My Thoughts on Moving from MA to VA

In the last few weeks, I’ve told most people in my life that I will be moving to Virginia (from Massachusetts) at the end of March. I have a lot of feelings about making the move: anxiety, excitement, anticipation, fear, optimism, and curiosity are chief among them.

And naturally, one of my top concerns is how my diabetes will adjust to my move. I imagine that the first week or so will be the most challenging. Between moving boxes and setting things up inside, I’ll be doing quite a bit of strenuous physical activity. It’s not that I’m not used to it (I exercise pretty much every day), or that I’ll have to do it alone (my boyfriend, who I’m moving in with, is going to help). It’s more so that I’m worried about the emotions I’ll be experiencing as I go through the moving-in process…and how those emotions will manifest themselves in my blood sugars. The “what ifs” keep running through my mind. What if I have trouble getting my prescriptions? What if I can’t find the right health-care team for me in Virginia? What if my diabetes struggles with the change? What if, what if, what if?

Succulent Sundays
Moving is an emotional process that can affect more than just mental health.

Don’t get me wrong – I really am excited to make this move. I’ve lived in the same small town my entire life, and though my love for it and the people who live there will never waver, it’s time to see what else is out there. And it’s really time to stop sustaining a long-distance relationship with my boyfriend. The last four years have been exhausting as we’ve traveled back and forth to visit each other for fleeting periods of time.

But I do know myself, and I remember quite clearly how I handled going off to college for the first time. I cried. For like, three days straight. I also marveled at the dining halls and the endless options available to me. Translation? I let my emotions drive my food choices and, in turn, my blood sugars suffered. But then…I started getting into a routine. I ate meals more regularly. I started exercising. I kept my mind occupied. And I started meeting new people and forming friendships that I cherish to this day. I grew from a naive teenager into a young adult with her shit *somewhat* together who started to accept a lot more responsibility in life. I finally became accountable for my diabetes in a way that I never was before, and even though it scared me initially, I recognize that it was ultimately exactly what I needed to do.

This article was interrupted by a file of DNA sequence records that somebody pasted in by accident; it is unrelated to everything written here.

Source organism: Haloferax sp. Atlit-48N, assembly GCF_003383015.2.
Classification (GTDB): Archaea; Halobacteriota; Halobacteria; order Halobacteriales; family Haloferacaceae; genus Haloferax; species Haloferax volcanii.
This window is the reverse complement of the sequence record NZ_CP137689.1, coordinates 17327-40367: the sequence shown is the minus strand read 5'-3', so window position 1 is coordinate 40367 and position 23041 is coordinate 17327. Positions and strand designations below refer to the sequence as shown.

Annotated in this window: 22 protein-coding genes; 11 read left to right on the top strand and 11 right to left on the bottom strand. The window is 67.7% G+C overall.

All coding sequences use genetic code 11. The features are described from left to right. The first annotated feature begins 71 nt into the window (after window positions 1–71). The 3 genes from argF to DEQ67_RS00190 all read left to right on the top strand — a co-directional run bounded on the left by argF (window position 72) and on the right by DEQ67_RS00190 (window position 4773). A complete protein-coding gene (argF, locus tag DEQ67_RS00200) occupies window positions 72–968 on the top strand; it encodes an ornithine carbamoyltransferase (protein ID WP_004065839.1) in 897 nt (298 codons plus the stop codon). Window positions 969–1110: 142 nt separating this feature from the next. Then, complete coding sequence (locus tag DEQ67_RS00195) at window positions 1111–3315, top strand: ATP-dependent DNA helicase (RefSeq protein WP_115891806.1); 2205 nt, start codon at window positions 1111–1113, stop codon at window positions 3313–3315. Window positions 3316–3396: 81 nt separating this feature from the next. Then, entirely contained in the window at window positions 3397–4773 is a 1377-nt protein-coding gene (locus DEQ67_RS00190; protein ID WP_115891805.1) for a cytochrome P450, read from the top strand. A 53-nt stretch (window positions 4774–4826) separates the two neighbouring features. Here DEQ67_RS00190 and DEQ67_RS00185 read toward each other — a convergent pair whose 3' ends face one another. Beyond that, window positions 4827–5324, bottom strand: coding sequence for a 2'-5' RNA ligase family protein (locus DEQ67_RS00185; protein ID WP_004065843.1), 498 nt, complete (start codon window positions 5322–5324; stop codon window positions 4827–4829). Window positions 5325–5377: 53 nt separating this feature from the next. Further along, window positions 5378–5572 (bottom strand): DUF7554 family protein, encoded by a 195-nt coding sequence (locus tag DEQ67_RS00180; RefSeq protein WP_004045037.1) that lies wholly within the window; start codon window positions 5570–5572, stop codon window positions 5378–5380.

So I’m seeing the parallels here between my transition to college and my current transition with this move. I know that I’ll cry and be scared and miss my family and friends, but I also know that it’ll get easier as I establish my rhythm. The same can be said about my diabetes – it may protest in the beginning and be turbulent and unpredictable, but I’ll tame the savage beast…because I always find a way to.

Here’s to a new chapter in my life, one marked by more independence, self-growth, and positive change. And my goodness, here’s to frequent flier miles and the fact that home will always be one short plane ride away. Massachusetts can’t get rid of me that easily.

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T1D and the Workplace: Feeling Envious of Coworkers with Professional Pancreases

I’m envious of people with functioning pancreases.

It goes without saying, but they don’t have to worry about all the things that PWD have to worry about. They can live life with a little more spontaneity. They don’t have to do as much math. They don’t have to lug around test kits and glucose tablets and strips and needles and whatnot at all times. They don’t have to hide their emergency snack stashes from their coworkers – well, okay, maybe they do, depending on some office environments.

They don’t have to worry about minute things, like “is my pod going to start beeping” or “is my blood sugar going to go low or high” during a very important meeting with a very very high-up executive.

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Conference room or anxiety-inducing room?

I’m envious of my coworkers, who were able to just sit there and listen to the executive speak when he made a special visit to the office last week. I was as attentive as I could be throughout the nearly 90-minute meeting, but I was definitely a bit anxious in there without any of my devices. I’d left them all at my desk to avoid awkward questions from the executive. I’m sure he wouldn’t have minded their presence, had he known they were medical devices, but still…I just didn’t want to deal with it.

I’m envious that a meeting is just a meeting to some people, but for a person with diabetes like me, it can trigger fear and concern and a gamut of other emotions regarding blood sugar/diabetes issues in the workplace alone – forget other social situations.

It goes to show that diabetes is never far from my mind, even in situations when I really want or need it to be. I wish my diabetes knew how to act more professionally.

But I guess from practically the beginning, my diabetes – or shall I say, my pancreas – was unprofessional. After all, my pancreas quit on me only four years into the job.

What a lazy jerk.